I suppose I’m guilty of often thinking and writing about evil.  When questioned about such a morbid fascination, I usually retreat behind the claim that it’s a matter of academic interest.  That’s only partly true; my fascination is the chicken and my focus as a university instructor is the egg.  Why such an interest in pain and suffering?  I don’t know.  I lost a beloved sister when I was young.  Who knows exactly?  I don’t know what it is, but while I’m perhaps a bit obsessive on this topic, I’m certainly not alone in my fascination. To wit, I was sitting in a theater packed with people wanting to watch the dark knight fight his inner demons while a psychotic killer threatens to nuke the city of Gotham.  What kind of sicko would go see something like that?  Answer: sensate Homo sapiens between the ages of 7 and 72.  (I’m sure there’s an even older audience, but I’m tipping my hat to Senator Pat Leahy, 72, a Batman aficionado who has a cameo appearance in the movie.)

I’m currently teaching a summer course on “trouble spots” in the world today.  I have students reading the memoir of a Tutsi woman, Immaculée, who survived the Rwanda genocide in 1994 by hiding in a small bathroom with six other women for three months while Hutu killers massacred members of her family.  A devout Catholic, Immaculée forgives her tormenters.  On the one hand, I admire her faith and devotion to God in such dark times, though I think her statement that, and I paraphrase, there are no bad people, just good people who do very bad things, is at best a misguided platitude.  Her gratitude toward God for survival is inspirational.  She's also thankful for those rare good things that happened during the genocide.  I don't know what I'd do in her situation, but chances are I wouldn't have carried myself with the grace and magnanimity that she possesses.  On the other hand, I must pose my question, however impious it might be: For whatever small acts of kindness Immaculée experienced during this terrible ordeal, didn’t God allow this horrific orgy of sadistic mass murder in the first place, just as God sat at the helm in 1755 when an earthquake shook the bejesus out of  a devoutly Catholic city during All Saints’ Day?  I like Voltaire’s understatement of this absurd situation: “All things are doubtless arranged and not in order by Providence, but it has long been too evident, that its superintending power has not disposed them in such a manner as to promote our temporal happiness.”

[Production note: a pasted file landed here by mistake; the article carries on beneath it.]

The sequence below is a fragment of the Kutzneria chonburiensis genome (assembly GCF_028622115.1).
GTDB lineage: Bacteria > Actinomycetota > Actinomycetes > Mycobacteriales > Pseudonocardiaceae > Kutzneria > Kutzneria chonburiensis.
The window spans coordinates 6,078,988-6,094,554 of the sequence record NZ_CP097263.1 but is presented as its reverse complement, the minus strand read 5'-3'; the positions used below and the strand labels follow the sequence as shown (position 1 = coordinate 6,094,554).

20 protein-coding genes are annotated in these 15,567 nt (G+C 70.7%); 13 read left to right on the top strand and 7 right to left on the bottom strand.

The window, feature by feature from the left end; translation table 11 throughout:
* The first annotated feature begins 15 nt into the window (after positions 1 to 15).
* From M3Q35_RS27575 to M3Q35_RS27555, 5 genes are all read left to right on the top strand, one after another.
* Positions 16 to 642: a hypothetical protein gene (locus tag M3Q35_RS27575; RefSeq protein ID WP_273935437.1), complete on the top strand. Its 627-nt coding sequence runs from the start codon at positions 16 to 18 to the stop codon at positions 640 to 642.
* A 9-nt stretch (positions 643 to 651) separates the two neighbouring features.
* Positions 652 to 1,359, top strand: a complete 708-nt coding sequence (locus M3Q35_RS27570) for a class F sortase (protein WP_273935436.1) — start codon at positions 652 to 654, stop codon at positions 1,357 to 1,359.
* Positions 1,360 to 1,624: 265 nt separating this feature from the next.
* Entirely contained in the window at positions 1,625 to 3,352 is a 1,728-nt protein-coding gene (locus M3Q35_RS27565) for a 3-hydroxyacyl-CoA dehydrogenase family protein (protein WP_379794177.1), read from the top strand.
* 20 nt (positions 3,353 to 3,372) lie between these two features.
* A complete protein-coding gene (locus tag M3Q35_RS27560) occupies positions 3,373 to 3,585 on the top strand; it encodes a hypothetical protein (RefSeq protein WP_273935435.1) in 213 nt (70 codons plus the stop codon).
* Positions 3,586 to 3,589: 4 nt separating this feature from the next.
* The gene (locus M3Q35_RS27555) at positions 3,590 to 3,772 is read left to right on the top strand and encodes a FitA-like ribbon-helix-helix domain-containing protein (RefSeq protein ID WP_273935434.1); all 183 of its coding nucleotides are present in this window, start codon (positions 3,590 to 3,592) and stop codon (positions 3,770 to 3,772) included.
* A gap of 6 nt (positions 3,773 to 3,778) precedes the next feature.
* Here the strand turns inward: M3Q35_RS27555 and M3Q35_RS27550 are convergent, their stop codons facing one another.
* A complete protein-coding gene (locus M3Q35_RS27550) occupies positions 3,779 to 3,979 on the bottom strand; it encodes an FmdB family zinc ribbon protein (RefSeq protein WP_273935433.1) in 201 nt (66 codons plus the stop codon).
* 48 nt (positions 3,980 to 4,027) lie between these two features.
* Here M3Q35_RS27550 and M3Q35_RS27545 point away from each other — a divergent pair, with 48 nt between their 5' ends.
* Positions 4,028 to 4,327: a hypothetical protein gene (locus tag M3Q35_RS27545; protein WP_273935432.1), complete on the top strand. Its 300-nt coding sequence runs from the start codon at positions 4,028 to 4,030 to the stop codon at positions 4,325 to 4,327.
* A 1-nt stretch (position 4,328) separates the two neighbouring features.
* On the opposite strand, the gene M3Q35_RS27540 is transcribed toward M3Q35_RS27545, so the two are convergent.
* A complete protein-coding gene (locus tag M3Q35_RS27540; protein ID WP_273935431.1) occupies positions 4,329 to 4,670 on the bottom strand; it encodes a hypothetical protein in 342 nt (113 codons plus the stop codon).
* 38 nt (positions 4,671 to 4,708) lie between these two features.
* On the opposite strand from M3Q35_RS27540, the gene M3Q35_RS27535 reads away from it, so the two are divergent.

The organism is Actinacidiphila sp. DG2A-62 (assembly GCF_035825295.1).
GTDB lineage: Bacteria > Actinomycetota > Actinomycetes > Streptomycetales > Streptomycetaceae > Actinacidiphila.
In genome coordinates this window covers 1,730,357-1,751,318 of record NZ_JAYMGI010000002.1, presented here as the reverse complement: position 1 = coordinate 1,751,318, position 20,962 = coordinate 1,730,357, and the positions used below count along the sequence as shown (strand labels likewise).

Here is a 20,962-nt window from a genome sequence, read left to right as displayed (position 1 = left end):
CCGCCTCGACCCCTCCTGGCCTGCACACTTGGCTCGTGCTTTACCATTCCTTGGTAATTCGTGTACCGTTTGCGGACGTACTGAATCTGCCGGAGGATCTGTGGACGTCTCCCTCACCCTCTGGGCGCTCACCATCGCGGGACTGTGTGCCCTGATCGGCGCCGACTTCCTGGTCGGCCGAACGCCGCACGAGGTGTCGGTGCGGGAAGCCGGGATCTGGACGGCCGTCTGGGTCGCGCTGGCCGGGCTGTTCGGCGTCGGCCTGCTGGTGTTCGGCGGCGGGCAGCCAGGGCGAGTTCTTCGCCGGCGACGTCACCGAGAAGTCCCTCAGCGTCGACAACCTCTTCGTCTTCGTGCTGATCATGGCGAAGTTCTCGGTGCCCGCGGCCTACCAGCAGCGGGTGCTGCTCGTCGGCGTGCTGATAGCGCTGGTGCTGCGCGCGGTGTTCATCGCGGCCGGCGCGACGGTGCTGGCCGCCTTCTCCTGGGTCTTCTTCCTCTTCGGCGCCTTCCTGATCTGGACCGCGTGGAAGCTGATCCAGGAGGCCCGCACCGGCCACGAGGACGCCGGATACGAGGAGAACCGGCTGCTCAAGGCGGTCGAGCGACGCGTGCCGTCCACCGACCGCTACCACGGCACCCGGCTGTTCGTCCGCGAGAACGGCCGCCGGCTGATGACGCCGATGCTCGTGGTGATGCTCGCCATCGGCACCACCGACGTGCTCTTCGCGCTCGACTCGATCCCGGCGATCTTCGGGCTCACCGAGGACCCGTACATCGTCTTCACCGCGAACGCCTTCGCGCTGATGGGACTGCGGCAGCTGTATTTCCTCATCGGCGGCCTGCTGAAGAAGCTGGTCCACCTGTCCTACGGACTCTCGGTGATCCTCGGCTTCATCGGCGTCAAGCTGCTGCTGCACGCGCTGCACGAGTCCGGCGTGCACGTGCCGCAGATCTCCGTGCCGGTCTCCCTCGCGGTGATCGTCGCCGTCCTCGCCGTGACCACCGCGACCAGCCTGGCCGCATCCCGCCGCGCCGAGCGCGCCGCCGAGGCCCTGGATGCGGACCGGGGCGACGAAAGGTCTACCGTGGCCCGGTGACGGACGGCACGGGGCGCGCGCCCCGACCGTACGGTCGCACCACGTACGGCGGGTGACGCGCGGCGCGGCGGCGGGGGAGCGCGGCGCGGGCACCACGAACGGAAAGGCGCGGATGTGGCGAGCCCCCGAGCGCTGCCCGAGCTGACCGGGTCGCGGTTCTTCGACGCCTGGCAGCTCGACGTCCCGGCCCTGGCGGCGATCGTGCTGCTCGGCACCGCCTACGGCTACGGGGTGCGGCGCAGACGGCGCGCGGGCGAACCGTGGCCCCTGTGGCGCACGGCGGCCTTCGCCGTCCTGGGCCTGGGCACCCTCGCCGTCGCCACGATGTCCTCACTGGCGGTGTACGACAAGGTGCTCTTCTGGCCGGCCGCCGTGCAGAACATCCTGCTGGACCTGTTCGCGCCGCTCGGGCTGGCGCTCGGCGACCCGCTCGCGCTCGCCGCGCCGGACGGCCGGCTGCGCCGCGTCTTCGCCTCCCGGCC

Anyway, in the course of the classroom discussion I made the statement that genocide is a product of rational calculation and not the result of an irrational, spontaneous fit of passion.  A student asked: Well, that’s not normal though, right?  I qualified my statement slightly, explaining that the architects of mass murder, if not the rank and file killers on the ground, are usually making a decision behind closed doors in an office replete with maps, documents, and news reports.  Still, I think my statement holds true for most mass murderers across the board.  Without a doubt, perpetrators like the Hutu death squads and James Holmes are morally non compos mentis, but they certainly demonstrated an intellectual prowess and sharp attention to detail that would put most of us un-crazy people to shame by comparison.  As this guy sits in the courtroom with florescent orange hair and a dazed look on his face, there’s already talk of an insanity defense.  That’s to be expected.  Nonetheless, the reader will duly note that Der is rolling his eyes big time at the thought that this guy could be deemed insane after what looks like months of methodical planning, a careful selection of weaponry, and internet research for booby-trapping his apartment.